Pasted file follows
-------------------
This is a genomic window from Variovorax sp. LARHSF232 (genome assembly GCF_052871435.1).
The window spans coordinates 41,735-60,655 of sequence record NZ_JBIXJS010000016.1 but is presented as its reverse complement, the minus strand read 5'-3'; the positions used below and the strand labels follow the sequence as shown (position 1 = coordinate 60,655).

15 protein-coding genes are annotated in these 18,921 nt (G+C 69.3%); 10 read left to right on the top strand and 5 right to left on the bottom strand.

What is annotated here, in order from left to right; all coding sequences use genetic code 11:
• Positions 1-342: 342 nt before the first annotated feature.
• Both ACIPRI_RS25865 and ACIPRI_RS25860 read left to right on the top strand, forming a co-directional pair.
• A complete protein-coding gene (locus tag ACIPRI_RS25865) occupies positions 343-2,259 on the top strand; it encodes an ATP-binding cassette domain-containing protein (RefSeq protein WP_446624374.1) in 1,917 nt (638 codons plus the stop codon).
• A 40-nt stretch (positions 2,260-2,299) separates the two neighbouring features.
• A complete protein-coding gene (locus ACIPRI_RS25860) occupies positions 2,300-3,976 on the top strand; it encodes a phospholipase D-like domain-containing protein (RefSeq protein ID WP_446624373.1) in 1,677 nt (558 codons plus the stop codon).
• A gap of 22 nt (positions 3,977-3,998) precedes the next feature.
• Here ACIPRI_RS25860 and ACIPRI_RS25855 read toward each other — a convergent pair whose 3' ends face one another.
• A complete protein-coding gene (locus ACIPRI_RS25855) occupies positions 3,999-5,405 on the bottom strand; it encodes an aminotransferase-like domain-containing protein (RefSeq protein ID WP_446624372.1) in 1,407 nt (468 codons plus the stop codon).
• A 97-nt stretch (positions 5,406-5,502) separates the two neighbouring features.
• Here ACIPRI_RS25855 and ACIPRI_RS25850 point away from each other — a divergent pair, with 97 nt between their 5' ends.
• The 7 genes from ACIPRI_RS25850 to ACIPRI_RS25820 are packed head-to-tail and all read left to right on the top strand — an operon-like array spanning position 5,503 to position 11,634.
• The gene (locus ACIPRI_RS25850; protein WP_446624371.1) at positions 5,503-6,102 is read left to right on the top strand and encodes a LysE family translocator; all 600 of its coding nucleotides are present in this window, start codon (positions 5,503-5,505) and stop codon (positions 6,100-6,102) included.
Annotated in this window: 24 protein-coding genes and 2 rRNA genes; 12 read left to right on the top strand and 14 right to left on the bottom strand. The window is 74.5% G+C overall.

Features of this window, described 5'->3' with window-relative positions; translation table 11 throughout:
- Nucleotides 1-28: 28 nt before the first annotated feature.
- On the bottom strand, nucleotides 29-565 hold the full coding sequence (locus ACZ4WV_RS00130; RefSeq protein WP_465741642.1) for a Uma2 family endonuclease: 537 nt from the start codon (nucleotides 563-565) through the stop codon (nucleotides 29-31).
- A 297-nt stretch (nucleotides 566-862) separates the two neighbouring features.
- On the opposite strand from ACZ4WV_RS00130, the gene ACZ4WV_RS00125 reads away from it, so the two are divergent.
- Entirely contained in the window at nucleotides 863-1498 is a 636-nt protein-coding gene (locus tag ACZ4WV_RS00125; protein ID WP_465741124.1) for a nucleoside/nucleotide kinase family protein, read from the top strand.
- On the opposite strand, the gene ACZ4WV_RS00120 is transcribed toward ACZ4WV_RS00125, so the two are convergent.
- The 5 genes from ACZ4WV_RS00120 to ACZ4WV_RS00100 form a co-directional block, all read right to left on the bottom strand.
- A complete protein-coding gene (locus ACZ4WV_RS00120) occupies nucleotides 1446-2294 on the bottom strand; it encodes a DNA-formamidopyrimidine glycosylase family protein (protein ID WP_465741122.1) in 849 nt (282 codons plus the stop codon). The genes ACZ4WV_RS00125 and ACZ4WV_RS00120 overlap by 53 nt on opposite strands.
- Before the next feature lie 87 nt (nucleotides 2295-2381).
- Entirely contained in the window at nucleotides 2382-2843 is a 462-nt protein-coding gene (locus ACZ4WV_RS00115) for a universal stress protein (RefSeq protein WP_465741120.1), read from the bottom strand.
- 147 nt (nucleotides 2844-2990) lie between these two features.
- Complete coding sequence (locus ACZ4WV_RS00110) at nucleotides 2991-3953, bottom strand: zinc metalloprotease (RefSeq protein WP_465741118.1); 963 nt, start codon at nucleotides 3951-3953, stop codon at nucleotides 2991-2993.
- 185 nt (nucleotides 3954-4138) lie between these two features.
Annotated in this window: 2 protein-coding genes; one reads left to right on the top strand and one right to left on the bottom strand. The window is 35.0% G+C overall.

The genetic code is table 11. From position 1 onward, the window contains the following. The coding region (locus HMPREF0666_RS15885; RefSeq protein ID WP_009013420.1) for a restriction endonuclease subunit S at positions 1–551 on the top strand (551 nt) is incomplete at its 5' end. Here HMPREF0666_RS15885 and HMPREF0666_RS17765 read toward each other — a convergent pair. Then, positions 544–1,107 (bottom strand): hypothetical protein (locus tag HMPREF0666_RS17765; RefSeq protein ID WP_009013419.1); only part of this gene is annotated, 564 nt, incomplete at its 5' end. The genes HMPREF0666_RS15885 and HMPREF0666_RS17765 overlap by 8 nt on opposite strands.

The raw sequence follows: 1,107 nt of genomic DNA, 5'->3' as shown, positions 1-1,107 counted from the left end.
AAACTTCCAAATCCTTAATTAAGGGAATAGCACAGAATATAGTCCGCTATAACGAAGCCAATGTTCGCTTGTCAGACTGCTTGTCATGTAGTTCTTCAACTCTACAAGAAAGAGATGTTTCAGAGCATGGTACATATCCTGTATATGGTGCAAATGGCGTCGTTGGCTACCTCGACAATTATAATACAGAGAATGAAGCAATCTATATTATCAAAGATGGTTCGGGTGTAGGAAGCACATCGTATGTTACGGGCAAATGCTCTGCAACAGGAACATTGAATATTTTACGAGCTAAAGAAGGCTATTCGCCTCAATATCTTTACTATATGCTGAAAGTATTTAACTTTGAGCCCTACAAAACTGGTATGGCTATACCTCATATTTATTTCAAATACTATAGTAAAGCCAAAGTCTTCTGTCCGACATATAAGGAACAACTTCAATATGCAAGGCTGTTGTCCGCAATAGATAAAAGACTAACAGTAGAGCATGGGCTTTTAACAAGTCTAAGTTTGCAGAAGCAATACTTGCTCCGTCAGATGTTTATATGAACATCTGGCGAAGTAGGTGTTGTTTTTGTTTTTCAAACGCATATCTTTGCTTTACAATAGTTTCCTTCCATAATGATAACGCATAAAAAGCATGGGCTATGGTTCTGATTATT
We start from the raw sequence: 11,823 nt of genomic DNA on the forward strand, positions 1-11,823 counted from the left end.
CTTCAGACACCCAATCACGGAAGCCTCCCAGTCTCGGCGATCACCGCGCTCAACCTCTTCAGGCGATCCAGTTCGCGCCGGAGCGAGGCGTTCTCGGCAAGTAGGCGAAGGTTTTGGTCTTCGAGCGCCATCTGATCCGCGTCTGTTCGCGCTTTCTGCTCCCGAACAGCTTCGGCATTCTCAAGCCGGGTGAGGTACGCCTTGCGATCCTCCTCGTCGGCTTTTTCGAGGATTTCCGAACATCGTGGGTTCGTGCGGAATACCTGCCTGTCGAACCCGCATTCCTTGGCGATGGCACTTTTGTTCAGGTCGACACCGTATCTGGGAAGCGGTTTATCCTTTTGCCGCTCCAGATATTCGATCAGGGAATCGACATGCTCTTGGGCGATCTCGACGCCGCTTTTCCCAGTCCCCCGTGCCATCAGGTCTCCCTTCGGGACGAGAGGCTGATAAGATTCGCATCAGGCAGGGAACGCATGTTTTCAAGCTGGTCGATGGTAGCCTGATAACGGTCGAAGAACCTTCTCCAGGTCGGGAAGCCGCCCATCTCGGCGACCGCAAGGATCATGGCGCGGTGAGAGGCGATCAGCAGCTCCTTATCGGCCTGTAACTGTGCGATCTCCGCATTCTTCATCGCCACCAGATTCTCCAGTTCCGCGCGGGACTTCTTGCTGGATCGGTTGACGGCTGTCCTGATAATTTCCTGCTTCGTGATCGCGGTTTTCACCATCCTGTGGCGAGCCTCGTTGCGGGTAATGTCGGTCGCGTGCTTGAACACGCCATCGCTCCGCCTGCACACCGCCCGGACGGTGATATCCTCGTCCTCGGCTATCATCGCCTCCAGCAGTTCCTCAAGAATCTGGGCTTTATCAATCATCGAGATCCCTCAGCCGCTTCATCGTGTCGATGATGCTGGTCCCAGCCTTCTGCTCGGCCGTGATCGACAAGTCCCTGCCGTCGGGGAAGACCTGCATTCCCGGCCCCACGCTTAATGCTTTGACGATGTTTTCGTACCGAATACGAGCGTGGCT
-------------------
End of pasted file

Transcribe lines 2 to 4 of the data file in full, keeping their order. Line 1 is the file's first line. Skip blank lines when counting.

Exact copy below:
The window spans coordinates 41,735-60,655 of sequence record NZ_JBIXJS010000016.1 but is presented as its reverse complement, the minus strand read 5'-3'; the positions used below and the strand labels follow the sequence as shown (position 1 = coordinate 60,655).

15 protein-coding genes are annotated in these 18,921 nt (G+C 69.3%); 10 read left to right on the top strand and 5 right to left on the bottom strand.

What is annotated here, in order from left to right; all coding sequences use genetic code 11: